Azad Hasanov, Musavat party member and political exile living in Lithuania, has been arrested during a short return to his home country and charged with drug trafficking.
According to his lawyer, Osman Kazimov, the Khatai District Court sentenced him to four months in detention on drug-related charges. Under Article 234.4.3 (illegal manufacturing, purchase, storage, transportation, transfer or selling of sale of drugs), Hasanov faces between five and twelve years in prison.
On 11 October, Musavat deputy chairman Sakhavat Soltanli reported that Hasanov had disappeared and was likely arrested. He has been a member of the Surakhany Musavat branch since 2003 and had relocated to Lithuania in 2014, where he was granted political asylum.
He returned to Baku on 10 October, upon learning that his seriously ill father was about to die.
According to his spouse, Tarana Hasanova, he did not have any problems flying into Baku airport: “His father has been seriously ill and is about to die. He arrived on 10 October during the night. He did not have any problems crossing the border and stayed with his father until noon. He later went to the Mosque to pray. That’s where people in civilian clothes stopped him and forced him into a car. When his brother tried to help him, they pushed him aside and told him they are from the police.”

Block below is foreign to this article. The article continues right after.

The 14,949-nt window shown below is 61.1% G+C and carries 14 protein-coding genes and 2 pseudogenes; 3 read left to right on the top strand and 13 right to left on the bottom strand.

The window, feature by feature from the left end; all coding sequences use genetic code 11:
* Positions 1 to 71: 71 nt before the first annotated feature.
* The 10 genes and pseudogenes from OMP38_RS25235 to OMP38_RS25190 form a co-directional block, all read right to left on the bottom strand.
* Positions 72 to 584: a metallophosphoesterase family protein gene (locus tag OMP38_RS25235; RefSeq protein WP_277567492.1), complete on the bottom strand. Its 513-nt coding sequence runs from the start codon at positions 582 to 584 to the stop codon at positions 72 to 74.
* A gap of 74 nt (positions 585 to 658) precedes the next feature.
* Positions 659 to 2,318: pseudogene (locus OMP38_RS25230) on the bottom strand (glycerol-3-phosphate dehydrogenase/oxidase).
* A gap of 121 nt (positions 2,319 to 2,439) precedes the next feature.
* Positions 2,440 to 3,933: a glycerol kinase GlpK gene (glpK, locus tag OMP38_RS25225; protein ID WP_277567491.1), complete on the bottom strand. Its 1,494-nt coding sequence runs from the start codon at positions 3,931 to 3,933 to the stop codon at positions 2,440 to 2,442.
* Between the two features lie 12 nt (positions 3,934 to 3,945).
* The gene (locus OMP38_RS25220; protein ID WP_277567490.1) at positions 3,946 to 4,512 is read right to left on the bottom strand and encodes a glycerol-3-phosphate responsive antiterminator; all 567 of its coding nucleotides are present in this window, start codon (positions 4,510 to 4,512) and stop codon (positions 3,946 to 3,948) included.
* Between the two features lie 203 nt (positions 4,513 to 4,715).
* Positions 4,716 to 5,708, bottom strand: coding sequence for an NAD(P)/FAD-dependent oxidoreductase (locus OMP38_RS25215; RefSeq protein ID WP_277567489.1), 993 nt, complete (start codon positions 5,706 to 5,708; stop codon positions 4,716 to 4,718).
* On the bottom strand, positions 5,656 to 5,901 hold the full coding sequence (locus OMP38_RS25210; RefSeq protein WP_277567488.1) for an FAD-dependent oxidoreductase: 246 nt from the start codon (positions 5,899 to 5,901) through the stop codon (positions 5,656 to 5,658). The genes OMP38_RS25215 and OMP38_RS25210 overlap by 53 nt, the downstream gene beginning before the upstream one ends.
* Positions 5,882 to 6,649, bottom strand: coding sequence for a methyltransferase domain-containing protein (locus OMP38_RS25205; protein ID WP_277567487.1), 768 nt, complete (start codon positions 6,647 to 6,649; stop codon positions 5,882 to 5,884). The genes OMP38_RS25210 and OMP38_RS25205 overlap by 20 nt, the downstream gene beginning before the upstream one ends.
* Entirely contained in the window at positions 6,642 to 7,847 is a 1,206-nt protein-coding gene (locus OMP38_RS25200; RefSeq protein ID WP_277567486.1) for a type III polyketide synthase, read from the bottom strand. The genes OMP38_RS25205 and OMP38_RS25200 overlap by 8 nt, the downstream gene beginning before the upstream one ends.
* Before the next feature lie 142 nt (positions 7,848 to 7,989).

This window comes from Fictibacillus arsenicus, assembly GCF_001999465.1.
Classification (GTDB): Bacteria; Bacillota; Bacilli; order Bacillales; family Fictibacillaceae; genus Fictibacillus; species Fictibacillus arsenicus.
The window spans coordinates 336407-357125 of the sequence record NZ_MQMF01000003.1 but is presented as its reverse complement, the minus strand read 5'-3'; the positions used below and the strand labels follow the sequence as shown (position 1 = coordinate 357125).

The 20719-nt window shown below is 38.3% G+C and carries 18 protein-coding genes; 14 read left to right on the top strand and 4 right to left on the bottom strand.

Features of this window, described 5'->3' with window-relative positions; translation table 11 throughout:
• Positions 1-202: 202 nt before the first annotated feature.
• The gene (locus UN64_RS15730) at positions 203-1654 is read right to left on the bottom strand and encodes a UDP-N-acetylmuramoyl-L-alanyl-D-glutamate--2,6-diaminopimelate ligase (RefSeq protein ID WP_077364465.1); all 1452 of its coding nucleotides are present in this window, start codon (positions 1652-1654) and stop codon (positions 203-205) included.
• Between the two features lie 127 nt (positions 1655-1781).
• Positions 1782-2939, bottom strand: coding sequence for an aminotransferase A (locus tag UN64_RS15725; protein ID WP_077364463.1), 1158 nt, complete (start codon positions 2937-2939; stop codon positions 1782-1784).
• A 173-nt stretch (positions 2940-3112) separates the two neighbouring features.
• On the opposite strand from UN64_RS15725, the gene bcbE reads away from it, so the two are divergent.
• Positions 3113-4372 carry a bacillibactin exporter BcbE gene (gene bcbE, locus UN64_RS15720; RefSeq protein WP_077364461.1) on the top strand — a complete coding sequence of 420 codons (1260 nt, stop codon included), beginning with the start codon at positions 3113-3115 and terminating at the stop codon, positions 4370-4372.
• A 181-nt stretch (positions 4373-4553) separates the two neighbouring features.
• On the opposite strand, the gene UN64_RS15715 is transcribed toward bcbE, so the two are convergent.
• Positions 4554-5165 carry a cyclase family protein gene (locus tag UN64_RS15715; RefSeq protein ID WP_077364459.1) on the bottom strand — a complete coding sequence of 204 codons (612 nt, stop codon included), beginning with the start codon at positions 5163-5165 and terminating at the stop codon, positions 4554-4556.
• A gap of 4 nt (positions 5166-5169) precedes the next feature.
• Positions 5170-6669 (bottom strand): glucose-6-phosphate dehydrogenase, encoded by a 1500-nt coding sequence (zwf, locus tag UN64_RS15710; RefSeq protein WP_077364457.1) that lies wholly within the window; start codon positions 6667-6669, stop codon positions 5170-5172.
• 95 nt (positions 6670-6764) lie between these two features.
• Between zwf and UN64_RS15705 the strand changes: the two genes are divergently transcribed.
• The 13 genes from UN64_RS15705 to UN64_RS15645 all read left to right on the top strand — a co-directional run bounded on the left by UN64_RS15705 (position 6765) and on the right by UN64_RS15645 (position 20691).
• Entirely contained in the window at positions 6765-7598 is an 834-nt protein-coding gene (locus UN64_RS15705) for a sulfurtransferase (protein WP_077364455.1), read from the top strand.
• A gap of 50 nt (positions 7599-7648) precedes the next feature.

Hasanov’s fate recalls the case of lawyer Emin Aslan who was forced into a car by people in civilian clothes a few days after returning from his studies in the US. He later was found to be held at the Office for Combating Organized Crime, and spent 30 days in detention for failing to obey a police officer’s orders.
Azerbaijani MP calls for tighter control of Internet
On 1 October, an Azerbaijani parliamentarian called for tighter control over the Internet, particularly social media sites.